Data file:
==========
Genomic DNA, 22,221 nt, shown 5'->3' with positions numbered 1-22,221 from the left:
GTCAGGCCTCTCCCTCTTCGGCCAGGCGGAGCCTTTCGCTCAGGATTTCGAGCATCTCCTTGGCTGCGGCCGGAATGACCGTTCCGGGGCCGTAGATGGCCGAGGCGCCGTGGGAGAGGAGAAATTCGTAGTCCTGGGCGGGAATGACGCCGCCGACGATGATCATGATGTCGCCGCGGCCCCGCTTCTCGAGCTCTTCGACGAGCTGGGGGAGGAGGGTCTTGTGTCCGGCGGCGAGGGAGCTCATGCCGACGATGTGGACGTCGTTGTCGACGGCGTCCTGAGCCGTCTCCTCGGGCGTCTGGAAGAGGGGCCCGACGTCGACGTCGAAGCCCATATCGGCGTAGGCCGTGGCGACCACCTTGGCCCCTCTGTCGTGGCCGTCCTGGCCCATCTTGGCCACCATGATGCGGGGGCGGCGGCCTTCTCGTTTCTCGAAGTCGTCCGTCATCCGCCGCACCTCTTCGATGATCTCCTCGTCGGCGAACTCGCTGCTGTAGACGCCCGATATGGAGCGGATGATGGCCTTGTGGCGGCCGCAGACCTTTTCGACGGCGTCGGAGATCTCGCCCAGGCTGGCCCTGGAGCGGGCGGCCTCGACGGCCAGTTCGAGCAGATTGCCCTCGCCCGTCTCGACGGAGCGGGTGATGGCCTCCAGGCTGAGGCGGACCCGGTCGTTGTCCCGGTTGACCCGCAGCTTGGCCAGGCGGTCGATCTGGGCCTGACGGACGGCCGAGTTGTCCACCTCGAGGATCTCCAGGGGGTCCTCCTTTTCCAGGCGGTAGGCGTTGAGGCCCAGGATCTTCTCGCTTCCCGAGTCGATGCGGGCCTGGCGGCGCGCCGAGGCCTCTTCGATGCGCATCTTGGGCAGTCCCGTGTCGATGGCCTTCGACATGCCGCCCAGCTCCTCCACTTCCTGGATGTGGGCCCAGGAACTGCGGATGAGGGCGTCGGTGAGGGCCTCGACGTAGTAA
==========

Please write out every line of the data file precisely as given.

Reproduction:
Genomic DNA, 22,221 nt, shown 5'->3' with positions numbered 1-22,221 from the left:
GTCAGGCCTCTCCCTCTTCGGCCAGGCGGAGCCTTTCGCTCAGGATTTCGAGCATCTCCTTGGCTGCGGCCGGAATGACCGTTCCGGGGCCGTAGATGGCCGAGGCGCCGTGGGAGAGGAGAAATTCGTAGTCCTGGGCGGGAATGACGCCGCCGACGATGATCATGATGTCGCCGCGGCCCCGCTTCTCGAGCTCTTCGACGAGCTGGGGGAGGAGGGTCTTGTGTCCGGCGGCGAGGGAGCTCATGCCGACGATGTGGACGTCGTTGTCGACGGCGTCCTGAGCCGTCTCCTCGGGCGTCTGGAAGAGGGGCCCGACGTCGACGTCGAAGCCCATATCGGCGTAGGCCGTGGCGACCACCTTGGCCCCTCTGTCGTGGCCGTCCTGGCCCATCTTGGCCACCATGATGCGGGGGCGGCGGCCTTCTCGTTTCTCGAAGTCGTCCGTCATCCGCCGCACCTCTTCGATGATCTCCTCGTCGGCGAACTCGCTGCTGTAGACGCCCGATATGGAGCGGATGATGGCCTTGTGGCGGCCGCAGACCTTTTCGACGGCGTCGGAGATCTCGCCCAGGCTGGCCCTGGAGCGGGCGGCCTCGACGGCCAGTTCGAGCAGATTGCCCTCGCCCGTCTCGACGGAGCGGGTGATGGCCTCCAGGCTGAGGCGGACCCGGTCGTTGTCCCGGTTGACCCGCAGCTTGGCCAGGCGGTCGATCTGGGCCTGACGGACGGCCGAGTTGTCCACCTCGAGGATCTCCAGGGGGTCCTCCTTTTCCAGGCGGTAGGCGTTGAGGCCCAGGATCTTCTCGCTTCCCGAGTCGATGCGGGCCTGGCGGCGCGCCGAGGCCTCTTCGATGCGCATCTTGGGCAGTCCCGTGTCGATGGCCTTCGACATGCCGCCCAGCTCCTCCACTTCCTGGATGTGGGCCCAGGAACTGCGGATGAGGGCGTCGGTGAGGGCCTCGACGTAGTAA